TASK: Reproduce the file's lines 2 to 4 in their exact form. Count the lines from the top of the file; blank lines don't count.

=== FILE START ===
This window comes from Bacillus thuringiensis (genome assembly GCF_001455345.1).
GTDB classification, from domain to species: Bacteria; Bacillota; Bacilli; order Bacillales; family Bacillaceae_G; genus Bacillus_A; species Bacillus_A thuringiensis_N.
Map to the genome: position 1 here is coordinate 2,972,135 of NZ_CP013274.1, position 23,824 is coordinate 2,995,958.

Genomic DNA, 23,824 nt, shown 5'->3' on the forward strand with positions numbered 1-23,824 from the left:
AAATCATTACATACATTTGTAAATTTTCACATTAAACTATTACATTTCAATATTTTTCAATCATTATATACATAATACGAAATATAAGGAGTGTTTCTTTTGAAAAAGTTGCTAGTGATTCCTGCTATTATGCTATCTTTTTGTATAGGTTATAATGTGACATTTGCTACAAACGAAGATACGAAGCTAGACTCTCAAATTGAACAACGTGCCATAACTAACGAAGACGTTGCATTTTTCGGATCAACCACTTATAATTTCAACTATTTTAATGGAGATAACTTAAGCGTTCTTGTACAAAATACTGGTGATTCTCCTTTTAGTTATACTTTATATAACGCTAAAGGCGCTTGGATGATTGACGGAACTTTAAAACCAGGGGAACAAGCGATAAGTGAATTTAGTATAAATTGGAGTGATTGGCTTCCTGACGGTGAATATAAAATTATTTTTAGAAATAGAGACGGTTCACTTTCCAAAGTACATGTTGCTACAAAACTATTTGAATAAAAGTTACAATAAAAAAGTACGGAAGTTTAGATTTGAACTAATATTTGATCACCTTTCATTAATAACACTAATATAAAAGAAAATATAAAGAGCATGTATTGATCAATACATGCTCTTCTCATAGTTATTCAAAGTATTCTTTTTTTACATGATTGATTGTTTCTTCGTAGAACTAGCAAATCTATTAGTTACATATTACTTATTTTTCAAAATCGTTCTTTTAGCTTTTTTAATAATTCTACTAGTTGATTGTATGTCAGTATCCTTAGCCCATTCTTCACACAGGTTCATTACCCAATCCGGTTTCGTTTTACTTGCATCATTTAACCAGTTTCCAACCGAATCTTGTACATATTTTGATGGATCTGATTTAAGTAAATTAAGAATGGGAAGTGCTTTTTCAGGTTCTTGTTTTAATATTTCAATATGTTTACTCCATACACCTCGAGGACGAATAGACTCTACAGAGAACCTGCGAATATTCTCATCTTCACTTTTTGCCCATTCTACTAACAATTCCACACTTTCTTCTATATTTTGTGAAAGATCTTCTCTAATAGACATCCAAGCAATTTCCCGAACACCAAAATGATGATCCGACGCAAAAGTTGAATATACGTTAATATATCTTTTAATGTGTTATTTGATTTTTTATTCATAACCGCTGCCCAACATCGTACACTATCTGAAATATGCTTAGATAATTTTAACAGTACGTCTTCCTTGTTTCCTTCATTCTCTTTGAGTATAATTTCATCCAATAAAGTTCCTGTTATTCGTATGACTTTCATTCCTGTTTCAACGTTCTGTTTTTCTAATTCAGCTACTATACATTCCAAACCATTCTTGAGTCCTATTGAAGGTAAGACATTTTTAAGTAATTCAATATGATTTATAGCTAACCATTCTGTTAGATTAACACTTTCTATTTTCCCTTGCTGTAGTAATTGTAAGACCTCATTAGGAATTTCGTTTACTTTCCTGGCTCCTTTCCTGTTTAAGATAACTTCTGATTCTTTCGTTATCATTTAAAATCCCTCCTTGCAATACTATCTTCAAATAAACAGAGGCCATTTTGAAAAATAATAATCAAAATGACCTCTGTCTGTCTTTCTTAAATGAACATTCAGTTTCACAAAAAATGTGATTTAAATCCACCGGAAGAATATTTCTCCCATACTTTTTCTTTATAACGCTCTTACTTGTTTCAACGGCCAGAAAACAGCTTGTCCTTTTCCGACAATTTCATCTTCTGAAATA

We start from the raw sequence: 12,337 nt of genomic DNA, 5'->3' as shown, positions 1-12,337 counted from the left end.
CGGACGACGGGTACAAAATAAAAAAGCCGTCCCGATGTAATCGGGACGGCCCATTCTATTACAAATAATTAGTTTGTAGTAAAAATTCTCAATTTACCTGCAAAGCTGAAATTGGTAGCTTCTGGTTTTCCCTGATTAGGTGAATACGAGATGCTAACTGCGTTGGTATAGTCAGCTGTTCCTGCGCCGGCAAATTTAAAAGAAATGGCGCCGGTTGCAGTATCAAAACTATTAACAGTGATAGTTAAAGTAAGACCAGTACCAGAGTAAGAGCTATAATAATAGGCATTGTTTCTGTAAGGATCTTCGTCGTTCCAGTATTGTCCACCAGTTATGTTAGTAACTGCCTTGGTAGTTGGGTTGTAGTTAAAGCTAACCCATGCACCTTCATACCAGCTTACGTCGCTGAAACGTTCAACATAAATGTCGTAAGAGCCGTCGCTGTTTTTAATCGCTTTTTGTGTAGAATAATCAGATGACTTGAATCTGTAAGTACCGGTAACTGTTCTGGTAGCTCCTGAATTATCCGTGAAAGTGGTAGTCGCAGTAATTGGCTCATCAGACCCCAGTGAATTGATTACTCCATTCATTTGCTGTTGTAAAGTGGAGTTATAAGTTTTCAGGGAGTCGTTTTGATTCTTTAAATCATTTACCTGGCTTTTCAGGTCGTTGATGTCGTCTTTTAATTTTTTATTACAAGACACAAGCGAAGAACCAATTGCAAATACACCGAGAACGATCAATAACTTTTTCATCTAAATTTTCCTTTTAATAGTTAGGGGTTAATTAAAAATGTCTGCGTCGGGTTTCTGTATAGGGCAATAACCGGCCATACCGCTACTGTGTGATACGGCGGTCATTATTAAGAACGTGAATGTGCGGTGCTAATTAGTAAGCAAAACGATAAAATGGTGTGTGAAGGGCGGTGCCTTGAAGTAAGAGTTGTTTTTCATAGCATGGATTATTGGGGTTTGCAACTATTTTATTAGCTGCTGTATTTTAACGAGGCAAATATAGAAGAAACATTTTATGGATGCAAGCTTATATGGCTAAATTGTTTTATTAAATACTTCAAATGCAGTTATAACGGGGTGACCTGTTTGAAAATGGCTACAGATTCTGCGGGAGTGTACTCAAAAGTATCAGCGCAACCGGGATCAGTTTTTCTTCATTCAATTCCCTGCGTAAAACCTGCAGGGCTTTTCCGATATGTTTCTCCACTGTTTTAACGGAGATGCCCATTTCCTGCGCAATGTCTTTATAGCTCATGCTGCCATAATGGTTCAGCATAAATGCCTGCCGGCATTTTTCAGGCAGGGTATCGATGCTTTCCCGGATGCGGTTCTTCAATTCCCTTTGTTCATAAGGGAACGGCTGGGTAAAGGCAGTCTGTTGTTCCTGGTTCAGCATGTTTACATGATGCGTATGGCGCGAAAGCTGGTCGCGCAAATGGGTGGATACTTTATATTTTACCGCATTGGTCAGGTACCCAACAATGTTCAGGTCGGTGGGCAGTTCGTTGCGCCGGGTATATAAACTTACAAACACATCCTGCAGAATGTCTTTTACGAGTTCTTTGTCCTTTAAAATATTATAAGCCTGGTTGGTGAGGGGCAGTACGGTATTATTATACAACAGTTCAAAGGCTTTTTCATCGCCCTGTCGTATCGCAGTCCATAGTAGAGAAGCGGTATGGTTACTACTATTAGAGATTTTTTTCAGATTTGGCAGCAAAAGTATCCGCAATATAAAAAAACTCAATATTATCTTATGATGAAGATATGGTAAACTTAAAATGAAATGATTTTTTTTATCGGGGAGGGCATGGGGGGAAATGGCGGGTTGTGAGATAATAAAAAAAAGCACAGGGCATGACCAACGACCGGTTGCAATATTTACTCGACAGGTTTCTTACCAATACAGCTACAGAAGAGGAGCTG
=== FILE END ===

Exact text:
GTDB classification, from domain to species: Bacteria; Bacillota; Bacilli; order Bacillales; family Bacillaceae_G; genus Bacillus_A; species Bacillus_A thuringiensis_N.
Map to the genome: position 1 here is coordinate 2,972,135 of NZ_CP013274.1, position 23,824 is coordinate 2,995,958.

Genomic DNA, 23,824 nt, shown 5'->3' on the forward strand with positions numbered 1-23,824 from the left: